I didn’t realise this wasn’t a stand- alone, but part of a series so was expecting it to end. And it didn’t, but ends on something of a cliffhanger. Still, its a great story and goodreads and amazon do make it clear its not a stand alone read.

I was intrigued, its a supernatural story but different to much of whats on offer, a love story passed down through the ages.
Gio, what a fabulous man and how harrowing, always searching and never quite making it in time. Then waiting for the next lifetime. Kate, I really liked her and her friend from work, Dave. Then there’s Alex, on the surface the perfect husband but when we see their relationship closer its not all that it seems, and yet despite his faults Kate is always so eager to please him. And of course there’s Claire and Willem, and the way there seems an instant attraction between them.
I enjoyed the story but there were a few sections that jarred, a few oddities such as when Gio meets Kate for coffee. They’re strangers, and he gets her an Americano. “ That’s amazing. Its my favourite. How did you know?” Well, I guess as most coffees are the basic, Americano, it wasn’t a difficult guess, but more a safe choice….

Its a story I enjoyed but didn’t have me riveted to the page, wasn’t one I couldn’t put aside for a while. I do want to read more though, want to see how things are going to work out.

Stars: Four, an enjoyable read, good story and I’m keen to see what happens next.

Arc via Netgalley and publishers

Wanders Far-An Unlikely Hero’s Journey, Part of the Adirondack Spirit Series, David Fitz-Gerald

Wanders Far-An Unlikely Hero’s Journey, Part of the Adirondack Spirit Series, David Fitz-Gerald

Wanders Far-An Unlikely Hero's Journey: Part of the Adirondack Spirit Series by [Fitz-Gerald, David]

Genre: Historical Fiction, General Fiction (Adult)

I love stories about other cultures, and was drawn to this one.
Its a wonderful, gentle story, showing snippets of how life was for the Native Indians.

I really enjoyed the day to day aspect, learning about the long houses, Bear Fat’s matriarchal group, and of course the journey Wanders Far’s life takes him on. There were a few harsh moments, life was tough then, some folk were cruel, it was part of their culture, though seems awful looking at it from modern perspectives, but back then it was simply accepted.
Wanders Far is a wonderful young man, and his story was beautiful, marrying practicality with spirituality, and showing just how important stories and the Great Spirit was to the people. I liked that we how others in his extended family and friends grew up too.

Stars: Five, a beautiful read, and I look forward to more in the series.

Arc via Netgalley and publishers

The Echo Trilogy Collection: The Complete Series  Lindsey Fairleigh 

The Echo Trilogy Collection: The Complete Series  Lindsey Fairleigh 

The Echo Trilogy Collection: The Complete Series (Echo World Book 1) by [Fairleigh, Lindsey]

 

I read this series as individual books as they came out, but it’s now available as a complete set, a massive 1143 pages for just £9.99 or free on KU.
I’ve just borrowed this on KU and reread them ( easier than digging them out individually on my kindle, I’ve almost 7K books there…. ) Each book has been renamed, maybe has been updated, from memory i didn’t notice anything different but it is several years since I’ve read them. Knowing the backstory and some of what would happen meant i feel I got more from the story this time round – that’s something i often find with complex reads such as this.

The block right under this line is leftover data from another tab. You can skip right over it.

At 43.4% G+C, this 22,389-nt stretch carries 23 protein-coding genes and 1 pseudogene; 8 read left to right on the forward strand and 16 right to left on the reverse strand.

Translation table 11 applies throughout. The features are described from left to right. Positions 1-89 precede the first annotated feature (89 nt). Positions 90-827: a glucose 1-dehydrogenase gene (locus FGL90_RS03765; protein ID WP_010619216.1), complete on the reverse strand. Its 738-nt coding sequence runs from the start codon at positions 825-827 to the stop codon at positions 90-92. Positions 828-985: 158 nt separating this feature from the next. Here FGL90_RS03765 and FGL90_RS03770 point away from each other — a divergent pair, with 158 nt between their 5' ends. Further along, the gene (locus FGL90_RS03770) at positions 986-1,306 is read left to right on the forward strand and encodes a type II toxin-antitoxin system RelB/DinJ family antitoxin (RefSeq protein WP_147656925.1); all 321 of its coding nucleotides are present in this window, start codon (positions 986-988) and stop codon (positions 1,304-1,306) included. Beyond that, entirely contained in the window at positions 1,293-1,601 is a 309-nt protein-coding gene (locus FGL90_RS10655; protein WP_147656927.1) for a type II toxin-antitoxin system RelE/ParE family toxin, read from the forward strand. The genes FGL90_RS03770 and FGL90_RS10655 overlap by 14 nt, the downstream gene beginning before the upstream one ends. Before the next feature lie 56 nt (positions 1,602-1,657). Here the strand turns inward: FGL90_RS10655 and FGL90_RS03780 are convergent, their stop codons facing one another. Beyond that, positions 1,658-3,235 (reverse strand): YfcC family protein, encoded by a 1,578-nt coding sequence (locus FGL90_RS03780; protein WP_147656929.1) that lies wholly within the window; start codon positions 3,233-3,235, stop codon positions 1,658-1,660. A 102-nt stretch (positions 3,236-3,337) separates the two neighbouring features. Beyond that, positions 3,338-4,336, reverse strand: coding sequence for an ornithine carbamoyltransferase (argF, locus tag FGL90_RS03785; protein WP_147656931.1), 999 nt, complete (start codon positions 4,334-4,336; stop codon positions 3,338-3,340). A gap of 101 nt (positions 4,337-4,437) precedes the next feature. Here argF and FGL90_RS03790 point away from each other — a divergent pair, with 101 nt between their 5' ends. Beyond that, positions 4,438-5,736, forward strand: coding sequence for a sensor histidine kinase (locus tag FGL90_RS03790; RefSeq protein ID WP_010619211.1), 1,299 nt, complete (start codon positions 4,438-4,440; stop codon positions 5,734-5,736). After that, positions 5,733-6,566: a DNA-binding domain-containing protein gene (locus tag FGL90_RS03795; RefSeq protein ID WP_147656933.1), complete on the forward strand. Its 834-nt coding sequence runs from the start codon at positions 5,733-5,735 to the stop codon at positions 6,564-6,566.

It’s set in modern times, but also there are periods when the story reverts to the past, from Ancient Egypt to current day and between. It’s a great read, totally absorbing, great characters that felt real to me, and some unusual world building. I love it, definitely a five star read, thought I can’t recall how I originally rated the stories individually.

I’ve added links to past reviews.
https://wp.me/p3gAhS-rQ

https://wp.me/p3gAhS-Q9

https://wp.me/p3gAhS-VZ

I’m about to read the fabulous Ink Witch series next, same world, a few years on and with secondary characters from this book playing the leads. Kat Dubois Chronicles (6 Book Series) by  Lindsey Fairleigh

The Things I Know, Amanda Prowse

The Things I Know, Amanda Prowse

The Things I Know by [Prowse, Amanda]

Genre: general fiction (Adult), women’s fiction

Ah no….usual moan 😦 Why, why do we have women’s fiction as a category? Why assume men won’t/don’t read romance – they do, they write it and read it.

With that off my chest, on to the book. I loved it. I’ve read several by Amanda now and she creates characters that feel incredibly real, and scenes that are like snippets for everyday life. That means the plots too feel genuine, and that’s what I want in a story. Something I can believe in.

I adored Hitch, hated that name that epitomizes her disability. She’s adored by her parents, but as often happens when children have disabilities, they are so scared for her they restrict her, smother her almost, and treat her like a child, always soothing and not really listening to what she wants now she’s older. It must be hard seeing your child upset and the natural temptation is to keep them close, keep them away from harm. Hitch though is feeling a bit lost by life, its a wash, rinse, repeat kind of time for her and she wants a future of her own, a family, her own cake tins. That looks like its not on for her until Grayson Potts comes to stay, and he and Hitch see something in each other that completes them, makes them feel whole. Grayson too has issues, ones that make it difficult for him to relate to others but give him a talent in the finance industry.

They become close, even though its just a couple of days, and gradually both spread their wings a bit and look to a future. I loved when hitch became Thomasina. Its not without traumas though, problems, pitfalls and unpleasant people.
I loved that Amanda showed that disabled folk want – and should have – more than just a safe life, that its OK to want more, that they are the same as anyone else and should be treated that way. The older I get the more I see “normal” as mythical, really we’re all someone along a sliding scale of normal, not one fixed point that denotes it and anyone away from that magic mark is not normal, and shouldn’t expect to have the same rights, realities, life expectations as those who fit that narrow criteria.